You’ve read somewhere that “coding” is one of the highest paying jobs these days. Suddenly, everyone seems eager to learn how to do it. But what exactly is it?

The term refers to writing a computer program. The series of instructions programmers create is known as the source code of the program. They soon shortened the term to “code”. So when they are working on the source code of a software, an app or a website, they refer to it as “coding”.

Other interesting terms…

Read More about “Coding”

How does Coding Work?

In the simplest terms, a code tells your computer what to do. Computers don’t actually understand words like humans do. They only understand the concepts of “on” and “off.” And so they are guided by on and off switches or so-called “transistors.” Binary code represents on and off transistors as the digits “1” and “0.” An infinite number of combinations of these digits make computers work.

But deciphering binary code without computers’ help is not easy to do for humans. That’s why computer programming languages were created. Each language serves a different purpose but they all allow programmers to translate important commands into binary code.

While there are thousands of coding languages to date, some are more recognizable than others.

What is the Code Everyone Interacts with Most?

The answer is HTML. HyperText Markup Language (HTML) is the standard programming language used to display documents in a web browser. All websites that you see online were created using this programming language aided by Cascading Style Sheets (CSS) and scripting languages such as JavaScript (JS).

5 Most Popular Coding Languages

We did say that programmers are some of the highest-paid employees these days and so we compiled a list of the top languages wanna-bes may want to try their hands at.

JavaScript

JS often tops every list of most popular programming languages, thanks to its continuous integration into open source projects. Developers use this language in both the backend and frontend of their projects. Not to mention that more than 94.9% of all websites today use JS.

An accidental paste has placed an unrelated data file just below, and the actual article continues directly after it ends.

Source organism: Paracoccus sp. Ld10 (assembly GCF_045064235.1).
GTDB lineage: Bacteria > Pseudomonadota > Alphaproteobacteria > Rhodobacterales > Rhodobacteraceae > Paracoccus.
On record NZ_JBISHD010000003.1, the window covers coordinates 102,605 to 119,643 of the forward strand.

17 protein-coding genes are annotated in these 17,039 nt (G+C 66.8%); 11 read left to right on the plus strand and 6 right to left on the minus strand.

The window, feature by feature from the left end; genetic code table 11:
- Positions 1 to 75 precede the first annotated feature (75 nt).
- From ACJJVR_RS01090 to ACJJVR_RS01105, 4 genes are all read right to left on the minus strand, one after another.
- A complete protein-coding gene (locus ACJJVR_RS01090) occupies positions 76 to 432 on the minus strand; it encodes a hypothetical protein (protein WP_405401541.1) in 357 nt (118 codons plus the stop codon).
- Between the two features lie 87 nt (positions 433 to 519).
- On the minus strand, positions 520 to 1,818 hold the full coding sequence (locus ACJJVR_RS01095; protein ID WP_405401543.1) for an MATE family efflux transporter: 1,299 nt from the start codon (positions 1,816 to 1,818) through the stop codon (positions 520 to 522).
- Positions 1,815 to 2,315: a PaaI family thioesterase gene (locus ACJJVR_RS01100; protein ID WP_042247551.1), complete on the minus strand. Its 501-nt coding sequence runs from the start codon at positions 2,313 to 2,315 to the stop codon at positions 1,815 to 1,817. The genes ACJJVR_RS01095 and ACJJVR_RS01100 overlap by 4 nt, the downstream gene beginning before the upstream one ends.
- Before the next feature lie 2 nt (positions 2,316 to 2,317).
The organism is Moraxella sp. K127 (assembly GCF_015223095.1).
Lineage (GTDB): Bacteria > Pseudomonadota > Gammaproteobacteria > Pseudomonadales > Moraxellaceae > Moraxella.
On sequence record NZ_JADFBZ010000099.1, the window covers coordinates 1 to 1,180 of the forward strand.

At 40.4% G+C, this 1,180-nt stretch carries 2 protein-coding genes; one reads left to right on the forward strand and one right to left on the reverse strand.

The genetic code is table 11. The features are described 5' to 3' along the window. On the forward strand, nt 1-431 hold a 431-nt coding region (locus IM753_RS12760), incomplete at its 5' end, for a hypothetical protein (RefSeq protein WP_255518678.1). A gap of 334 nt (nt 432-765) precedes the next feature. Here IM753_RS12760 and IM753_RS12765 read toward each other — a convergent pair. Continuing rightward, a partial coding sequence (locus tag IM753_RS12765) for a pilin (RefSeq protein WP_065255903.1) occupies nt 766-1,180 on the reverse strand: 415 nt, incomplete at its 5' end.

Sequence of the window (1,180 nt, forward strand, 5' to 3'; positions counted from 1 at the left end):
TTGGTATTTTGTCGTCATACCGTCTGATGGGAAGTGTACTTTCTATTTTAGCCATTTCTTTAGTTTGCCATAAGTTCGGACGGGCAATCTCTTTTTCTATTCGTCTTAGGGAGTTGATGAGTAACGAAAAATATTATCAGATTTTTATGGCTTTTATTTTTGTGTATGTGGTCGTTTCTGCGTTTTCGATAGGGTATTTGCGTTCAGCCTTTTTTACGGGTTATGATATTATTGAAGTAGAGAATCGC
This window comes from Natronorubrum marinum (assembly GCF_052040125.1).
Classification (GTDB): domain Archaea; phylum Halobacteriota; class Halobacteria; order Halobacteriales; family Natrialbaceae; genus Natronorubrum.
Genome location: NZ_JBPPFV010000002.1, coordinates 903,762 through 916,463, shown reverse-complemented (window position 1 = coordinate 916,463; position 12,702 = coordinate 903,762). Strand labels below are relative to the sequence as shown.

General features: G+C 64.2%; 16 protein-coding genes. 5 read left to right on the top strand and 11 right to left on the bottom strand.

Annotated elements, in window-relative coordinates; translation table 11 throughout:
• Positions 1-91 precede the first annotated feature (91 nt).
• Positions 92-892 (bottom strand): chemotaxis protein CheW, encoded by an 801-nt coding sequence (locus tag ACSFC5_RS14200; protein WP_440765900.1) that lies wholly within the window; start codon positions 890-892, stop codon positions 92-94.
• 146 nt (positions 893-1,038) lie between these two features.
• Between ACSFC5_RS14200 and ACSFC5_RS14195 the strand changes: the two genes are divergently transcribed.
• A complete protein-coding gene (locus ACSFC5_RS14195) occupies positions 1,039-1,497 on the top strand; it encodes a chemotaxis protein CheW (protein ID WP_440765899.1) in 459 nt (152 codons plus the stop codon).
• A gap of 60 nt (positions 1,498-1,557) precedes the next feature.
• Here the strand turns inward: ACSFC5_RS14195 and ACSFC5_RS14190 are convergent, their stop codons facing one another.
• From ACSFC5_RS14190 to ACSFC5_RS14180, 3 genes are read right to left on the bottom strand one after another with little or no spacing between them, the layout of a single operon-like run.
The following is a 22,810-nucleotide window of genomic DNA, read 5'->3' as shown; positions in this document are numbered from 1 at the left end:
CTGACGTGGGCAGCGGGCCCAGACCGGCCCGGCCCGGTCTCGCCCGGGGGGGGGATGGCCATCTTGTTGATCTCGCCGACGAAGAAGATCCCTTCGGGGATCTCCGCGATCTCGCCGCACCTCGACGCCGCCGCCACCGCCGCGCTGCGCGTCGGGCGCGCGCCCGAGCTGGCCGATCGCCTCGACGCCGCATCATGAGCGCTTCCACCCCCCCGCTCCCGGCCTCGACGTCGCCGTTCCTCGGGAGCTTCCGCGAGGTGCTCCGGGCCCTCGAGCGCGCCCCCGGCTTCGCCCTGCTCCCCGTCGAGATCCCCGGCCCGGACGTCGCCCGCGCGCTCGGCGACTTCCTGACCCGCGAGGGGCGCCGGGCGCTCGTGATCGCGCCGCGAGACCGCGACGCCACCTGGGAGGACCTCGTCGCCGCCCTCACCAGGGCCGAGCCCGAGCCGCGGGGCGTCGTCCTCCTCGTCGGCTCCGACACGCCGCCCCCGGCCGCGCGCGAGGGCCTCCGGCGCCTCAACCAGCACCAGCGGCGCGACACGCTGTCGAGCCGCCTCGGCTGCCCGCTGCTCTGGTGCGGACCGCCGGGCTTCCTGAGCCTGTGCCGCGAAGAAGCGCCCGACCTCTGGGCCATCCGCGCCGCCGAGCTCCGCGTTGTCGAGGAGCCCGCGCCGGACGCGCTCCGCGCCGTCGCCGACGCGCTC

On average, JS programmers earn around US$78,456 a year in the U.S.

Python

Python figures in many different types of projects that include but are not limited to developing application programming interfaces (APIs), crawlers, scrapers, backend systems, and so on. You can even develop complex desktop applications using this language.

Python is also heavily incorporated in machine learning (ML) and data analytics, thanks to a vast number of great plugins and third-party libraries like SciPY and Panda.

On average, U.S.-based Python developers earn around US$120,365 a year.

Java

Despite its age, Java remains relevant to the community. It makes sure any software runs on virtually every system. Industries also usually always pay extra attention to Java developers.

On average, Java programmers earn around US$104,995 a year in the U.S.

C++

Every complex system in the world starting from your operating system (OS) to large government mainframes use C++ in one form or another. Even Google uses this language for its most resource-intensive operations.

Embedded systems like Internet of Things (IoT) devices also make use of C++. Experts believe it is also helpful when building complex open source systems that aim to solve modern-day problems.

On average, U.S.-based C++ developers earn around US$78,017 a year.

Swift

Despite being a new kid on the block, Swift has gained a strong following in recent years due to the convenience it offers to open source developers. It’s behind most modern iOS applications.

On average, Swift programmers can earn around US$82,397 a year in the U.S.

If you’re still wondering why they say programmers make big bucks, this post probably opened your eyes somewhat. As technological innovations continue to increase, so would the world’s need for developers who can rise up to the challenge of coding.